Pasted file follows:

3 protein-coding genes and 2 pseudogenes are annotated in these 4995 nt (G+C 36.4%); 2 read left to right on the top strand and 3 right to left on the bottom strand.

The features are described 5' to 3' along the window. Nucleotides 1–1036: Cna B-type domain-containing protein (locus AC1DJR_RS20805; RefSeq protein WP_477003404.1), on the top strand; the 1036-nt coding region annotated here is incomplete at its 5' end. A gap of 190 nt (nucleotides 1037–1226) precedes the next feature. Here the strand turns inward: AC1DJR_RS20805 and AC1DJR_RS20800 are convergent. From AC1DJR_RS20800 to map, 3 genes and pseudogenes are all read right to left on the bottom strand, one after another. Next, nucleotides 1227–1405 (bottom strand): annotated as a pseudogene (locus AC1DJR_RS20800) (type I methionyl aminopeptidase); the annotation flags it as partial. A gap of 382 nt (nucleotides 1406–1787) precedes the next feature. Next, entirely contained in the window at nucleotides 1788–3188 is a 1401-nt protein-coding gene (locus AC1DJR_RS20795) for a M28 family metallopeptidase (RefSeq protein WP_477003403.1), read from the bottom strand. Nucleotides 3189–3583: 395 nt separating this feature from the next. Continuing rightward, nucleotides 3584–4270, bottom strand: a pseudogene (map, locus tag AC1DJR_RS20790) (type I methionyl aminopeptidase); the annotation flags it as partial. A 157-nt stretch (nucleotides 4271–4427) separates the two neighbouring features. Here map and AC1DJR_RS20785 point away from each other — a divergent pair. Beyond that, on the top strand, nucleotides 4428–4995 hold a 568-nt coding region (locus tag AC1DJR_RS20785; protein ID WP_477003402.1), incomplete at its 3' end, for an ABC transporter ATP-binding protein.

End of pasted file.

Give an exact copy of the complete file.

3 protein-coding genes and 2 pseudogenes are annotated in these 4995 nt (G+C 36.4%); 2 read left to right on the top strand and 3 right to left on the bottom strand.

The features are described 5' to 3' along the window. Nucleotides 1–1036: Cna B-type domain-containing protein (locus AC1DJR_RS20805; RefSeq protein WP_477003404.1), on the top strand; the 1036-nt coding region annotated here is incomplete at its 5' end. A gap of 190 nt (nucleotides 1037–1226) precedes the next feature. Here the strand turns inward: AC1DJR_RS20805 and AC1DJR_RS20800 are convergent. From AC1DJR_RS20800 to map, 3 genes and pseudogenes are all read right to left on the bottom strand, one after another. Next, nucleotides 1227–1405 (bottom strand): annotated as a pseudogene (locus AC1DJR_RS20800) (type I methionyl aminopeptidase); the annotation flags it as partial. A gap of 382 nt (nucleotides 1406–1787) precedes the next feature. Next, entirely contained in the window at nucleotides 1788–3188 is a 1401-nt protein-coding gene (locus AC1DJR_RS20795) for a M28 family metallopeptidase (RefSeq protein WP_477003403.1), read from the bottom strand. Nucleotides 3189–3583: 395 nt separating this feature from the next. Continuing rightward, nucleotides 3584–4270, bottom strand: a pseudogene (map, locus tag AC1DJR_RS20790) (type I methionyl aminopeptidase); the annotation flags it as partial. A 157-nt stretch (nucleotides 4271–4427) separates the two neighbouring features. Here map and AC1DJR_RS20785 point away from each other — a divergent pair. Beyond that, on the top strand, nucleotides 4428–4995 hold a 568-nt coding region (locus tag AC1DJR_RS20785; protein ID WP_477003402.1), incomplete at its 3' end, for an ABC transporter ATP-binding protein.